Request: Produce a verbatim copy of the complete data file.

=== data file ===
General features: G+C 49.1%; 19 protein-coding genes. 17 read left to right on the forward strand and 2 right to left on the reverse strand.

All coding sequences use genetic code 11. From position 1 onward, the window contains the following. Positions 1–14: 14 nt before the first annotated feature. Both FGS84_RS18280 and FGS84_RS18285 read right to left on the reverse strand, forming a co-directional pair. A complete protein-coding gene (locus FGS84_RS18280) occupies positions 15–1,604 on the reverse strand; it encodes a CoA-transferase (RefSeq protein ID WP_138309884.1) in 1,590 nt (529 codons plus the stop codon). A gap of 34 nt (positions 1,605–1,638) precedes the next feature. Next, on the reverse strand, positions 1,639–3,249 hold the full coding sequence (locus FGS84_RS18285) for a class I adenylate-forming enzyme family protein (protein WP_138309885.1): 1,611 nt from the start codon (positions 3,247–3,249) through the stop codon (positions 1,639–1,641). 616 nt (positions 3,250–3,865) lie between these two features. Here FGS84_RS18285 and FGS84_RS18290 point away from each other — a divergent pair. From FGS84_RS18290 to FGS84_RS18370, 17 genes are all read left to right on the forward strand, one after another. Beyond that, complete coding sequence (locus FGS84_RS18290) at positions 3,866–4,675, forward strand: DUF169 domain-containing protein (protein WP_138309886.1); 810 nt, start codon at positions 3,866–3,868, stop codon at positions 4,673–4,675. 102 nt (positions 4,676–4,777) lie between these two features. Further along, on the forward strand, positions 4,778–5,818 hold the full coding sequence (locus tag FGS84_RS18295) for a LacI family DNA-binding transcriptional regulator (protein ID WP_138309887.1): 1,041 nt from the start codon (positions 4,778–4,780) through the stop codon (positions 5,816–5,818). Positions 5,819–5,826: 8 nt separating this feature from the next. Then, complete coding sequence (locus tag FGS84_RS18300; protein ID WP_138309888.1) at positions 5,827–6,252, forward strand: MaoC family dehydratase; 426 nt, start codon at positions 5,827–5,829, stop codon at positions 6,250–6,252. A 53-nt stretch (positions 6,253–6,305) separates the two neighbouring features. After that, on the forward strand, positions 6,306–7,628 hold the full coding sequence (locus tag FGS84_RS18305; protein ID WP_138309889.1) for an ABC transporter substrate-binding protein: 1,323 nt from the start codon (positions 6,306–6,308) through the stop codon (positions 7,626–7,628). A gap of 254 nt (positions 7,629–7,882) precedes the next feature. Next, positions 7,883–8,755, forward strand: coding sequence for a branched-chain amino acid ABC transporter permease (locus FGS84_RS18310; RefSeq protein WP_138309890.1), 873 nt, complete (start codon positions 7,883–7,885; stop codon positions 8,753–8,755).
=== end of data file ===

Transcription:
General features: G+C 49.1%; 19 protein-coding genes. 17 read left to right on the forward strand and 2 right to left on the reverse strand.

All coding sequences use genetic code 11. From position 1 onward, the window contains the following. Positions 1–14: 14 nt before the first annotated feature. Both FGS84_RS18280 and FGS84_RS18285 read right to left on the reverse strand, forming a co-directional pair. A complete protein-coding gene (locus FGS84_RS18280) occupies positions 15–1,604 on the reverse strand; it encodes a CoA-transferase (RefSeq protein ID WP_138309884.1) in 1,590 nt (529 codons plus the stop codon). A gap of 34 nt (positions 1,605–1,638) precedes the next feature. Next, on the reverse strand, positions 1,639–3,249 hold the full coding sequence (locus FGS84_RS18285) for a class I adenylate-forming enzyme family protein (protein WP_138309885.1): 1,611 nt from the start codon (positions 3,247–3,249) through the stop codon (positions 1,639–1,641). 616 nt (positions 3,250–3,865) lie between these two features. Here FGS84_RS18285 and FGS84_RS18290 point away from each other — a divergent pair. From FGS84_RS18290 to FGS84_RS18370, 17 genes are all read left to right on the forward strand, one after another. Beyond that, complete coding sequence (locus FGS84_RS18290) at positions 3,866–4,675, forward strand: DUF169 domain-containing protein (protein WP_138309886.1); 810 nt, start codon at positions 3,866–3,868, stop codon at positions 4,673–4,675. 102 nt (positions 4,676–4,777) lie between these two features. Further along, on the forward strand, positions 4,778–5,818 hold the full coding sequence (locus tag FGS84_RS18295) for a LacI family DNA-binding transcriptional regulator (protein ID WP_138309887.1): 1,041 nt from the start codon (positions 4,778–4,780) through the stop codon (positions 5,816–5,818). Positions 5,819–5,826: 8 nt separating this feature from the next. Then, complete coding sequence (locus tag FGS84_RS18300; protein ID WP_138309888.1) at positions 5,827–6,252, forward strand: MaoC family dehydratase; 426 nt, start codon at positions 5,827–5,829, stop codon at positions 6,250–6,252. A 53-nt stretch (positions 6,253–6,305) separates the two neighbouring features. After that, on the forward strand, positions 6,306–7,628 hold the full coding sequence (locus tag FGS84_RS18305; protein ID WP_138309889.1) for an ABC transporter substrate-binding protein: 1,323 nt from the start codon (positions 6,306–6,308) through the stop codon (positions 7,626–7,628). A gap of 254 nt (positions 7,629–7,882) precedes the next feature. Next, positions 7,883–8,755, forward strand: coding sequence for a branched-chain amino acid ABC transporter permease (locus FGS84_RS18310; RefSeq protein WP_138309890.1), 873 nt, complete (start codon positions 7,883–7,885; stop codon positions 8,753–8,755).